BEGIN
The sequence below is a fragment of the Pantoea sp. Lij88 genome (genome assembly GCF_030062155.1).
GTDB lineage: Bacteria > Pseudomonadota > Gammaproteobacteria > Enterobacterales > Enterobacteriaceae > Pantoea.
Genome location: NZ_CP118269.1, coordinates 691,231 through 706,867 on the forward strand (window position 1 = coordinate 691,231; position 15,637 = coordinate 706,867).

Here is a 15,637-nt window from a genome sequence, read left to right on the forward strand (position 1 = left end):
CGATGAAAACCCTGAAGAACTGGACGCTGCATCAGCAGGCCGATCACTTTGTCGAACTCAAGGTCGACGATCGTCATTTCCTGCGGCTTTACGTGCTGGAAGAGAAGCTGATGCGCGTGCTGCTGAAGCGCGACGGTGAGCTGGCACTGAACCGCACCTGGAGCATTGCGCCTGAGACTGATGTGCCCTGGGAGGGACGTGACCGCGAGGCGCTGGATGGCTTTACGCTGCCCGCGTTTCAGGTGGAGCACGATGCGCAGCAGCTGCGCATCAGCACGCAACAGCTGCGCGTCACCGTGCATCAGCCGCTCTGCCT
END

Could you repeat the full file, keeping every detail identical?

The sequence below is a fragment of the Pantoea sp. Lij88 genome (genome assembly GCF_030062155.1).
GTDB lineage: Bacteria > Pseudomonadota > Gammaproteobacteria > Enterobacterales > Enterobacteriaceae > Pantoea.
Genome location: NZ_CP118269.1, coordinates 691,231 through 706,867 on the forward strand (window position 1 = coordinate 691,231; position 15,637 = coordinate 706,867).

Here is a 15,637-nt window from a genome sequence, read left to right on the forward strand (position 1 = left end):
CGATGAAAACCCTGAAGAACTGGACGCTGCATCAGCAGGCCGATCACTTTGTCGAACTCAAGGTCGACGATCGTCATTTCCTGCGGCTTTACGTGCTGGAAGAGAAGCTGATGCGCGTGCTGCTGAAGCGCGACGGTGAGCTGGCACTGAACCGCACCTGGAGCATTGCGCCTGAGACTGATGTGCCCTGGGAGGGACGTGACCGCGAGGCGCTGGATGGCTTTACGCTGCCCGCGTTTCAGGTGGAGCACGATGCGCAGCAGCTGCGCATCAGCACGCAACAGCTGCGCGTCACCGTGCATCAGCCGCTCTGCCT